Purpose: The objective of this study was to systematically review the current evidence to see whether the remnant preservation techniques could obtain better clinical outcomes than the standard anterior cruciate ligament reconstruction procedure.
Methods: The authors systematically searched online databases to identify the studies which compared the remnant preservation techniques with the standard techniques. Two reviewers independently extracted data and evaluated the methodological quality of each study. Clinical outcomes in terms of knee stability, clinical scores, vascularization, proprioception, tibial tunnel enlargement and complications were qualitatively compared.
Results: Thirteen studies met the inclusion criteria for review. Compared with the standard procedure, significantly better results regarding knee stability in the remnant preserving group were reported in two of nine studies in the instrumented knee laxity, one of eight studies in the Lachman test and none of eight studies regarding the pivot shift test. Five studies assessed International Knee Documentation Committee scores but found no differences. One of two studies indicated significantly earlier revascularization according to the signal/noise quotient value of the graft on magnetic resonance imaging. One of two studies indicated significantly better proprioceptive function in terms of joint position sense using the reproduction of passive positioning test. Two of two studies showed significantly less tibial tunnel enlargement in the remnant preserving group. None of the studies showed significant increase in the risk of cyclops lesion formation and the loss of knee range of motion in the remnant augmentation group.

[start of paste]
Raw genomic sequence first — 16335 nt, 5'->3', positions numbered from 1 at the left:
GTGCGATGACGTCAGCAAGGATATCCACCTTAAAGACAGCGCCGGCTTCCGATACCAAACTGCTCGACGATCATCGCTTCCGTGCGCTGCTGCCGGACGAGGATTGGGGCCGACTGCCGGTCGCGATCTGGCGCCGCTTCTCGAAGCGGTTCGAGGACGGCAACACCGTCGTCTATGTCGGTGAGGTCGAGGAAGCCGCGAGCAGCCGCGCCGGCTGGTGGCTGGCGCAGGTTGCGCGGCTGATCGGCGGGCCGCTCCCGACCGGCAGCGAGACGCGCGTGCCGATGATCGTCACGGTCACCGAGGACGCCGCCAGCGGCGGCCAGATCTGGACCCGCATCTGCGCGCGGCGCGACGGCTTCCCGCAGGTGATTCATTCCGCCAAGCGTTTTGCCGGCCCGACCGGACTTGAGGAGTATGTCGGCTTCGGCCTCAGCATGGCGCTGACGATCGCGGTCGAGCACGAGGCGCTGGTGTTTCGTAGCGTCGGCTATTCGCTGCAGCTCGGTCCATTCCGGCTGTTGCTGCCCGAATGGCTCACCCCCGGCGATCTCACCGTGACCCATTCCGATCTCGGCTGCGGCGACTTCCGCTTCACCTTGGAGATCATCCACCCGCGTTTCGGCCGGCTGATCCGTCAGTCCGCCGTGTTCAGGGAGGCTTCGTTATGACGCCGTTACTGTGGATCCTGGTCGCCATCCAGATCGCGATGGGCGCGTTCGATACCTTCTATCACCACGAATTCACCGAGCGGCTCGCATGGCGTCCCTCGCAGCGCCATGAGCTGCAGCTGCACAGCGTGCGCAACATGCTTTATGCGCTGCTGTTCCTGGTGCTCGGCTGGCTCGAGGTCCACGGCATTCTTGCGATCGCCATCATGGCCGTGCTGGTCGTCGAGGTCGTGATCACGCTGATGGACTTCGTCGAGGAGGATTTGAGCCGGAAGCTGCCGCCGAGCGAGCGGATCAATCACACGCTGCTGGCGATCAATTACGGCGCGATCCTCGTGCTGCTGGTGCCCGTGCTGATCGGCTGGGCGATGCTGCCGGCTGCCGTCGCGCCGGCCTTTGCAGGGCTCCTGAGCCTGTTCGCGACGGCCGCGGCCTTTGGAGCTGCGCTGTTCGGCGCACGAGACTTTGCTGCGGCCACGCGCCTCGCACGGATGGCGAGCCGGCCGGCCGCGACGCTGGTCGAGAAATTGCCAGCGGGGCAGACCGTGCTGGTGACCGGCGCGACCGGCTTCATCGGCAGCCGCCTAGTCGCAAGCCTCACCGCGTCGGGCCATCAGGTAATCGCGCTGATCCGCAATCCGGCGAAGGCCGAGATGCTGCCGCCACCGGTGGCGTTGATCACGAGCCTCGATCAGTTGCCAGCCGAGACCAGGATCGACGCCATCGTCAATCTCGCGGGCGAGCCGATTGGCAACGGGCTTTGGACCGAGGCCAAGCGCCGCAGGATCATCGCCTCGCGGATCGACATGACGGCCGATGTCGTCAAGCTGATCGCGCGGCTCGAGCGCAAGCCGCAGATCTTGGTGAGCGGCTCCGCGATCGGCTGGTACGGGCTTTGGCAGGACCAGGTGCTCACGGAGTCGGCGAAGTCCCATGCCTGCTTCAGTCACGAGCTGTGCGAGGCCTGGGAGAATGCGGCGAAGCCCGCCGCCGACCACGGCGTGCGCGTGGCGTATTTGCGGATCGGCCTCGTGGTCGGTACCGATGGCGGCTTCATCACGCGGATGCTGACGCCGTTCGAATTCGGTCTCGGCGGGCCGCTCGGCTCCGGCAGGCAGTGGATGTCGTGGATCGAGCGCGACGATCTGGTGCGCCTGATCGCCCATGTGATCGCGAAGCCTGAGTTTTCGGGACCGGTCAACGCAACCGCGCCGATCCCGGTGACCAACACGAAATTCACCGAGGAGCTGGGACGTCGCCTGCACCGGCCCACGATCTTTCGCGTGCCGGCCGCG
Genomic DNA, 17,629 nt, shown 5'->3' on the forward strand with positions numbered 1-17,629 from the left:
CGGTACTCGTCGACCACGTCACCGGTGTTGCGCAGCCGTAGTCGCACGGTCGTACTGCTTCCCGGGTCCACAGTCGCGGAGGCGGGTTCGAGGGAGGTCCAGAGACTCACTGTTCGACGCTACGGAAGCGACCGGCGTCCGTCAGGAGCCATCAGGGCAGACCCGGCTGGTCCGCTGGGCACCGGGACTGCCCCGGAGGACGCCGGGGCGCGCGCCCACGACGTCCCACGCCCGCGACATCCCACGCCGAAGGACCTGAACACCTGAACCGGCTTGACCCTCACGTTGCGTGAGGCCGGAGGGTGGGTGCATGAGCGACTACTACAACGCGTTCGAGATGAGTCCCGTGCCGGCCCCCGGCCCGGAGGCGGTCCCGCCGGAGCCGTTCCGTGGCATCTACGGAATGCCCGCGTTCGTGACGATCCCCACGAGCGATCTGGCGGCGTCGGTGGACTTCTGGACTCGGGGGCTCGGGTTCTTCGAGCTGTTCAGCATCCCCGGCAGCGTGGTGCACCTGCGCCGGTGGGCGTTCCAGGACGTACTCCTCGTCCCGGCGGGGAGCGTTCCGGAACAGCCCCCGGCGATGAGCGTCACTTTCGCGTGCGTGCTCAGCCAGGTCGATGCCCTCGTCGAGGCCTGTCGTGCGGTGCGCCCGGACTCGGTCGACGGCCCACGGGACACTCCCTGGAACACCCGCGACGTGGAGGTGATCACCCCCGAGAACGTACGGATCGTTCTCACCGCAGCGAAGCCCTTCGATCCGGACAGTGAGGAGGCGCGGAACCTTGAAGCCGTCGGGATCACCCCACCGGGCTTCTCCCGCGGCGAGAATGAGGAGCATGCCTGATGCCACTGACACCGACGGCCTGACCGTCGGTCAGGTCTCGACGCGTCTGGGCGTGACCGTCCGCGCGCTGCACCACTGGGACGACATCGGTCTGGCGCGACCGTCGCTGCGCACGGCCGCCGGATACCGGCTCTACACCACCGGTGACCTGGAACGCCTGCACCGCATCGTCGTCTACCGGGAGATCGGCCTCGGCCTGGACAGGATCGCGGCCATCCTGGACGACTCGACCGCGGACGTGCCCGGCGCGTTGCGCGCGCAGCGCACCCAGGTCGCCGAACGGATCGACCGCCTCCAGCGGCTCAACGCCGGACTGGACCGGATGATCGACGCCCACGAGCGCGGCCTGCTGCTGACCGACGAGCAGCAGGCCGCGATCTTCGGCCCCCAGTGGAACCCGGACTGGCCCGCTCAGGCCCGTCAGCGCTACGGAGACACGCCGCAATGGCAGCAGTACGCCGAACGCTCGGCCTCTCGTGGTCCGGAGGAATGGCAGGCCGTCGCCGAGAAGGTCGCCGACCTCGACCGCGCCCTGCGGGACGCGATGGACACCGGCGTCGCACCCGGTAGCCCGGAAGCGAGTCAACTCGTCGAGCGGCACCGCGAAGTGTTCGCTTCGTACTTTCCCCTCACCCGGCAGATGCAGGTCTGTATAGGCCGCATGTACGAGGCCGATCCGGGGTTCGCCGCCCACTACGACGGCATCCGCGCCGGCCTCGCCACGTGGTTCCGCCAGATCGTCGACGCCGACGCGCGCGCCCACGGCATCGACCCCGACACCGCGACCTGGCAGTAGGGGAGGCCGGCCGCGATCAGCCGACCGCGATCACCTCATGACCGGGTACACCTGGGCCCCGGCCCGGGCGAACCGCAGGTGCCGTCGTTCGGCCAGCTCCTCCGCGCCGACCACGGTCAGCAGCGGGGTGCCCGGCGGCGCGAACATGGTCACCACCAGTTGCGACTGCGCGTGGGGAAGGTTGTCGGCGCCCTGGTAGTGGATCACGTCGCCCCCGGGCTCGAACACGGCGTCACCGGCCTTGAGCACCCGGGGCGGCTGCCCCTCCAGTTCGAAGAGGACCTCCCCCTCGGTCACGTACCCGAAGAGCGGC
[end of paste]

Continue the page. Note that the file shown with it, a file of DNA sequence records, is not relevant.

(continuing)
Conclusions: The current evidence suggests that the short-term clinical outcomes of patients with the remnant augmentation technique are comparable, if not superior, with that of patients undergoing the standard technique, although it is insufficient to justify the remnant preserving augmentation as a routine treatment for anterior cruciate ligament ruptures.
Level of evidence: Systematic review, Level IV.